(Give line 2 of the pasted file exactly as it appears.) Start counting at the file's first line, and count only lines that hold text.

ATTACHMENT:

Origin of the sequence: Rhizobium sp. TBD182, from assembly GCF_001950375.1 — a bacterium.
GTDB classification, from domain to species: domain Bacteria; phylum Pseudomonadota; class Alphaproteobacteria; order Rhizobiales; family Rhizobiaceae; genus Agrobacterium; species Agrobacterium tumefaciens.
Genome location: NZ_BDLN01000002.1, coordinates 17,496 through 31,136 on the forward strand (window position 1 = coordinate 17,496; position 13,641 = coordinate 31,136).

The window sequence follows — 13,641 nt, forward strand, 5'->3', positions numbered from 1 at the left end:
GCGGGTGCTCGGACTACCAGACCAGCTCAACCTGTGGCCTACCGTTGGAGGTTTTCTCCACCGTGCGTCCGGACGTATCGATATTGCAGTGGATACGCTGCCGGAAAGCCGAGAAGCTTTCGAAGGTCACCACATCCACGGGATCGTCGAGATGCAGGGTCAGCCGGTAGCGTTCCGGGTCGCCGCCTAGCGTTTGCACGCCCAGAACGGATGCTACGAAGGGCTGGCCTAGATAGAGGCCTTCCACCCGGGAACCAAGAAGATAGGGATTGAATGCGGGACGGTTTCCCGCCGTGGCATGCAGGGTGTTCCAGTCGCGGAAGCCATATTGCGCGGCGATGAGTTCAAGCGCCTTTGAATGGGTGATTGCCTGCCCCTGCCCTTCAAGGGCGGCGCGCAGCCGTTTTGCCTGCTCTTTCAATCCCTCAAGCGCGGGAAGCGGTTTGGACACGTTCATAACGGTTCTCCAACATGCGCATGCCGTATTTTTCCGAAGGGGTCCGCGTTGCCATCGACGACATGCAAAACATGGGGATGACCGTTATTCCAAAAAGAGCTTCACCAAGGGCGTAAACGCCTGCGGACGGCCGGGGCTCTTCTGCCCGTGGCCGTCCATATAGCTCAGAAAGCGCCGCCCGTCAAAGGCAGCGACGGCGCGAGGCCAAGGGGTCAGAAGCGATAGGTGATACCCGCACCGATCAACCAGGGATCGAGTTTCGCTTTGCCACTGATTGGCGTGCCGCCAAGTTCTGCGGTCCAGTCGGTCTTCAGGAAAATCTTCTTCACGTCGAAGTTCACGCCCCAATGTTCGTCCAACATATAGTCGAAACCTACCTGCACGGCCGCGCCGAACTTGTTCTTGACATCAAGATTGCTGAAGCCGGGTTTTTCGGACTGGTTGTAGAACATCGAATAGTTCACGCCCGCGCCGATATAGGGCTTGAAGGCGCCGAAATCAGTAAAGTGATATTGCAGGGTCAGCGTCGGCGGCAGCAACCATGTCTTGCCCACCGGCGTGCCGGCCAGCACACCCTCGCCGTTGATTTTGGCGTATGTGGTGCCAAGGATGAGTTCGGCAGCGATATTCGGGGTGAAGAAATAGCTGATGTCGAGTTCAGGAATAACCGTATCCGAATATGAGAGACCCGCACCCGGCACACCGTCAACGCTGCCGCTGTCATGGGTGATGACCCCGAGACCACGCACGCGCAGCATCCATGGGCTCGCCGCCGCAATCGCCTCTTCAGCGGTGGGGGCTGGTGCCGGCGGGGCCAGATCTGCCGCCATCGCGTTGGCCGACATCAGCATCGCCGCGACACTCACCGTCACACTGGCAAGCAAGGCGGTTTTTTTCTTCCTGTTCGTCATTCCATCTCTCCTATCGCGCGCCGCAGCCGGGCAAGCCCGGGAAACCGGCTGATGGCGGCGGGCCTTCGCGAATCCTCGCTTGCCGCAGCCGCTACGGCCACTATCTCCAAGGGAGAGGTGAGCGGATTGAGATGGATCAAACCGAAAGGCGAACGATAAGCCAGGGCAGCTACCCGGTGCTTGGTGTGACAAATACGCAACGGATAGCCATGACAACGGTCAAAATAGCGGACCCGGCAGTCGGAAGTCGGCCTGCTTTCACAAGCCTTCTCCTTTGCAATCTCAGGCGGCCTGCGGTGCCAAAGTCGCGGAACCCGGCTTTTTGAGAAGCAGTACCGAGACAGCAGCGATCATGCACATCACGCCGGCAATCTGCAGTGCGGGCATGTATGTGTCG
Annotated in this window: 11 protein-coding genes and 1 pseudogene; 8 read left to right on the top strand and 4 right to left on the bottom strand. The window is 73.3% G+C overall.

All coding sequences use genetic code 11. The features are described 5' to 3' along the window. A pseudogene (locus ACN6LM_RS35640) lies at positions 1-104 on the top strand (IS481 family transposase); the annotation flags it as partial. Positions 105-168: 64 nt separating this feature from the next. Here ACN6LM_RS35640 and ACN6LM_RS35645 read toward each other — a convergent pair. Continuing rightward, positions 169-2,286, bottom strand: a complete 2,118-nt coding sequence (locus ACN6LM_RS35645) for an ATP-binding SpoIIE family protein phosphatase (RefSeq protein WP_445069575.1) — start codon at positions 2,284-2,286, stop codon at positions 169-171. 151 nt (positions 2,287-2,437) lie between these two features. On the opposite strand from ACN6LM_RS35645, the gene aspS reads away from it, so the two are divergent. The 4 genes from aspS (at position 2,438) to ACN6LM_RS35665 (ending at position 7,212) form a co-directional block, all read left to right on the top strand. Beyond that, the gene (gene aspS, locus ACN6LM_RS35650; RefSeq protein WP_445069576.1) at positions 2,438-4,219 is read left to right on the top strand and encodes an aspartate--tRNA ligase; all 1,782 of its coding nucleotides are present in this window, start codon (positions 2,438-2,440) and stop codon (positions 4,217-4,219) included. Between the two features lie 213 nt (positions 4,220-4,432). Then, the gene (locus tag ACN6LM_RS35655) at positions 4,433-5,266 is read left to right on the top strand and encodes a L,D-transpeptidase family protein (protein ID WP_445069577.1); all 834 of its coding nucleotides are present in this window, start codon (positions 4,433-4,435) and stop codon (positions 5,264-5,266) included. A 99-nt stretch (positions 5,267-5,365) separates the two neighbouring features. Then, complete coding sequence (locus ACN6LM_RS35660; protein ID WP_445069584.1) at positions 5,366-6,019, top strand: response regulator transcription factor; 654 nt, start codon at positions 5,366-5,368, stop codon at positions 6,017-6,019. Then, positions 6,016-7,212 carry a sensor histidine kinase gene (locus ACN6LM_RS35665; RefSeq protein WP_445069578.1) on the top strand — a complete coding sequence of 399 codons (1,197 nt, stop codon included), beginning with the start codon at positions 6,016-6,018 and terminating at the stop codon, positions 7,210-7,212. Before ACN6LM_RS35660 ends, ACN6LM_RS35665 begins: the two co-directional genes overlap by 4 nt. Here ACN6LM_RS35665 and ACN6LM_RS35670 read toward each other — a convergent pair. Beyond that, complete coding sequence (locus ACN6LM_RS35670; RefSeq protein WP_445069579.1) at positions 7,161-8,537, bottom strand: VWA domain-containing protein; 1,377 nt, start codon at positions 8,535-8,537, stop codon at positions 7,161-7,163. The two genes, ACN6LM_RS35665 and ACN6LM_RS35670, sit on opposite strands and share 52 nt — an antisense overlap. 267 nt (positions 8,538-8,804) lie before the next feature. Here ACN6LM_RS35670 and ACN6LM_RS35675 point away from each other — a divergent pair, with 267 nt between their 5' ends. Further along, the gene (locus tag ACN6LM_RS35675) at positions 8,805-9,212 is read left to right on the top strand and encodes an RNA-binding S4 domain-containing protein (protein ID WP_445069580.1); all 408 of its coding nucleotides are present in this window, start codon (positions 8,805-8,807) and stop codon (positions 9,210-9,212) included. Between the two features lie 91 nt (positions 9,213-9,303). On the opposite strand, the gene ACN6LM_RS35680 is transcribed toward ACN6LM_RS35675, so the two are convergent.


GTDB classification, from domain to species: domain Bacteria; phylum Pseudomonadota; class Alphaproteobacteria; order Rhizobiales; family Rhizobiaceae; genus Agrobacterium; species Agrobacterium tumefaciens.